In the 17 years since the killing, there have been no arrests and police have not named any suspects.
A previous examination of the body by a Kansas coroner was unable to determine an official cause of death, but the results of a new autopsy were revealed Monday, with a federal forensic examiner concluding that Brooks was murdered, The Associated Press reported.
The new autopsy looked at injuries to parts of Brooks’ body that the examiner concluded were inconsistent with normal patterns of decomposition, according to the AP.
“We knew that Alonzo Brooks died under very suspicious circumstances,” Duston Slinkard, the acting U.S. attorney for the District of Kansas, said in a statement, according to the AP. “This new examination by a team of the world’s best forensic pathologists and experts establishes it was no accident. Alonzo Brooks was killed. We are doing everything we can, and will spare no resources, to bring those responsible to justice.”
The man’s death had been on the FBI radar since at least 2019, when the bureau first reopened the case. Since then, authorities collected new evidence going back 17 years and re-interviewed witnesses who attended the farmhouse party in La Cygne, Kansas, where Brooks was last seen alive.
The night he vanished, Brooks was one of only three Black men in a crowd of 100 guests at a farmhouse party on the outskirts of La Cygne, about 60 miles south of Kansas City. He had arrived there with friends who got lost in the crowd and departed early, leaving Brooks without a ride home. In later interviews with authorities, no one at the party appeared to know or admit what happened to him.
Credit: Social media photo via Twitter
Credit: Social media photo via Twitter
From the beginning, there were rumors that Brooks had been the victim of foul play, according to the FBI.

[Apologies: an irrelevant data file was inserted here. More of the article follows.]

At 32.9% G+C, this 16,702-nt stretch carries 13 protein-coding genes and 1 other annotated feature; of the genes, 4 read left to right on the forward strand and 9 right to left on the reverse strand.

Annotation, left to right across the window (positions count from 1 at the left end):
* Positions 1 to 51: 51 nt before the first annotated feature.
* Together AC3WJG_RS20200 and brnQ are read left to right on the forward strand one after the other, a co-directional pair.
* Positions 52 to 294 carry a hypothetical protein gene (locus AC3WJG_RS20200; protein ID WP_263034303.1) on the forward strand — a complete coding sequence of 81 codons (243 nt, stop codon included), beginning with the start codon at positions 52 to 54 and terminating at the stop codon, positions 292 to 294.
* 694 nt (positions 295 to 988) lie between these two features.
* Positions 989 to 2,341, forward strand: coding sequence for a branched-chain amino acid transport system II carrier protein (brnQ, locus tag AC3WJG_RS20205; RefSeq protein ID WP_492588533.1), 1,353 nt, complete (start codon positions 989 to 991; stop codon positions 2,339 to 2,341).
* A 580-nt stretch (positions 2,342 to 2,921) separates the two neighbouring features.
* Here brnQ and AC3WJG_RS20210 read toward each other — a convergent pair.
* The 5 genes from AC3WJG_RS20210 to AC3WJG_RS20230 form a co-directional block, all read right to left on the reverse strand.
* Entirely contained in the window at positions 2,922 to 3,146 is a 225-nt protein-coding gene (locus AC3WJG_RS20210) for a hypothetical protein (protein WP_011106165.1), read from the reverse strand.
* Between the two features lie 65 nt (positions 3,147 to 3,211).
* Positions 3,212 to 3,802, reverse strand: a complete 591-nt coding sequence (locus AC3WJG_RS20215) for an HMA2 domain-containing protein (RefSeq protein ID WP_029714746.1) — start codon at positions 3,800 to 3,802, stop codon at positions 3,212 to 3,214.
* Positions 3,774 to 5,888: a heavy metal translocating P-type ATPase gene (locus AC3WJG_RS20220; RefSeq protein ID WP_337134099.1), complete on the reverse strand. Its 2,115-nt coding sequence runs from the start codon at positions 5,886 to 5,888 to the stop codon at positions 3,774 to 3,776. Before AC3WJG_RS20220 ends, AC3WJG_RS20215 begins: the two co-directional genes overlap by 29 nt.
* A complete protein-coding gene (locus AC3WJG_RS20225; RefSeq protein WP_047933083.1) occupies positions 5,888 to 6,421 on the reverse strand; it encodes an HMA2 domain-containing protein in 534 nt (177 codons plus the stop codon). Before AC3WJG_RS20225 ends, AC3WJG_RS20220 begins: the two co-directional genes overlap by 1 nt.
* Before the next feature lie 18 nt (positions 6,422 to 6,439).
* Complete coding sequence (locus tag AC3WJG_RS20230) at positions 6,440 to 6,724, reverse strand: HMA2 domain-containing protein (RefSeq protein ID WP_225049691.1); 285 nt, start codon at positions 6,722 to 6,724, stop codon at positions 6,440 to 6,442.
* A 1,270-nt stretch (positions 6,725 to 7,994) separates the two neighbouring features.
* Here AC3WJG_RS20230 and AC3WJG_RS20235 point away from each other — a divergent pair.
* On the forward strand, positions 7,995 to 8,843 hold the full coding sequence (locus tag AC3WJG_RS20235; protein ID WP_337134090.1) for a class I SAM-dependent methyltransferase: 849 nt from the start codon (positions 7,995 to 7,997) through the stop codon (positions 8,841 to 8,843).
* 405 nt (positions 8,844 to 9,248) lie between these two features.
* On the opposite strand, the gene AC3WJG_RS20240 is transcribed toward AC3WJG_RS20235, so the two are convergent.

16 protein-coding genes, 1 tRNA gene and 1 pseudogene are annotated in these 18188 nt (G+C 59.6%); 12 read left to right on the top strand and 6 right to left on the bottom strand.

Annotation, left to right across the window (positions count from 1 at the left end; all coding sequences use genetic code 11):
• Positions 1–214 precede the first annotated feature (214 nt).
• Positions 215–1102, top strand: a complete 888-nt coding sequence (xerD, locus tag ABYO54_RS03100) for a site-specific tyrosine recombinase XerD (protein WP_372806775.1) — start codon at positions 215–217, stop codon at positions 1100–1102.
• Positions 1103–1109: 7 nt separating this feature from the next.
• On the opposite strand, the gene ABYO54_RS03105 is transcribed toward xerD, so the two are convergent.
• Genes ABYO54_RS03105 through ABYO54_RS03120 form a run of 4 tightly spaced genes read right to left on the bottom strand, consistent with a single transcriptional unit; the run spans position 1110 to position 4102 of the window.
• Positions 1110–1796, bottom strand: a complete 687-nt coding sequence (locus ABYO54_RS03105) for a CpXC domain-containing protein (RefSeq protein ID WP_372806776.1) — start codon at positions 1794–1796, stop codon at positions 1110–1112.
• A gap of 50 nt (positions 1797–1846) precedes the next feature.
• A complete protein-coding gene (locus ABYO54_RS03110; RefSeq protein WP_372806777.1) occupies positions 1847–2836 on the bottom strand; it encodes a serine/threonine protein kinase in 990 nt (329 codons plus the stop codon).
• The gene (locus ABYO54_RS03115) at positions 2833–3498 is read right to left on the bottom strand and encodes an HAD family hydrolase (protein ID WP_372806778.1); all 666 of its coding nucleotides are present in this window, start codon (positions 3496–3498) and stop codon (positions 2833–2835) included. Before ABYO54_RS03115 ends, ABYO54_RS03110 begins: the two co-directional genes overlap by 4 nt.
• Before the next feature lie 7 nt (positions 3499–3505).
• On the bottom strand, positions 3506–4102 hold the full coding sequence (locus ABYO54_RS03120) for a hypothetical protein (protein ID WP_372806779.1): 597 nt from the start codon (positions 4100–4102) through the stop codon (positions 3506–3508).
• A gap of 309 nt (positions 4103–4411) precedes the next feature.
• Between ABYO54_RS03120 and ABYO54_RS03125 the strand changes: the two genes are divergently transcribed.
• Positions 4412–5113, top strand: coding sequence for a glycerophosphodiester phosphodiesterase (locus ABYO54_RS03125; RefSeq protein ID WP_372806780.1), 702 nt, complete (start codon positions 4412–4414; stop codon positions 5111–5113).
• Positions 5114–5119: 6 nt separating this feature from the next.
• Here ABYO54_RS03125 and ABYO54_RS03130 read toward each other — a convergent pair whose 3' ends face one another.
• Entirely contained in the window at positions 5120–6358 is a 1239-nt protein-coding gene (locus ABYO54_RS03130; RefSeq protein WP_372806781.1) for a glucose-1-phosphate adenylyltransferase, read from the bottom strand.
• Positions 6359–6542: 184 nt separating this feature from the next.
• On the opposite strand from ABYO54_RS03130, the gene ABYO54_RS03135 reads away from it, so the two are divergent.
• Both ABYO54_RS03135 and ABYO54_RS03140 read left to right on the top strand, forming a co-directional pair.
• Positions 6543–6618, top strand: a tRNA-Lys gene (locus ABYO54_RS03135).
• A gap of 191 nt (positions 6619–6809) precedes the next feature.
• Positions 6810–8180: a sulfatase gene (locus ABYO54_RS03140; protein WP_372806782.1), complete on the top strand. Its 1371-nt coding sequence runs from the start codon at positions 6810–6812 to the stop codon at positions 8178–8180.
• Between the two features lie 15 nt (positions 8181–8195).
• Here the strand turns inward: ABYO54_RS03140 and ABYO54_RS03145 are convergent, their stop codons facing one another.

Detectives were told that Brooks had possibly flirted with a girl at the party, which may have stirred up racial tensions among some of the partygoers.
“Some said drunken white men wanted to fight an African American male, and some said racist whites simply resented Brooks’ presence,” according to the FBI.
When Brooks failed to return to his home in Gardner the next day, his family called the Linn County Sheriff’s Department, which launched a search for Brooks around the farmhouse, including parts of nearby Middle Creek. The search turned up nothing.
A month later, family and friends organized their own search and found Brooks’ decomposed body within an hour lying on top of a pile of brush in the creek bed.
How Brooks went unnoticed in plain sight for a whole month is one of the biggest unknowns in the case.
Desperate for answers, the bureau last year announced a $100,000 reward for information leading to the arrest and conviction of anyone responsible. The following month, Brooks’ body was exhumed from a cemetery in Topeka and transported to Dover Air Force Base in Delaware for an examination, the AP reported.
“Because Alonzo died in 2004 and because of the lapse of time between his disappearance and the discovery of his body, forensic analysis of the physical evidence at the time was limited,” the U.S. attorney’s office said.
The FBI has been investigating the death as a “potential racially motivated crime,” of which Brooks’ mother, Maria Ramirez, believes her son was a victim.
“I’m Mexican, and his father is Black,” Ramirez told “NBC Dateline” last June. “So he’s mixed. They didn’t just target one race. Or kill one race. They killed two. He was targeted because of the color of his skin.”
The $100,000 reward is still being offered for information that leads to the arrest, prosecution and conviction of the individual or individuals who may be responsible for Alonzo’s death. Anyone with information should call the FBI at 816-512-8200 or 816-474-TIPS or submit a tip online at fbi.tips.gov.
“There are many unanswered questions that surround Alonzo’s death,” said FBI Special Agent Timothy Langan. “Someone knows something, and we are hopeful that with the passage of time and this significant reward this renewed effort will produce results and provide closure for the Brooks family.”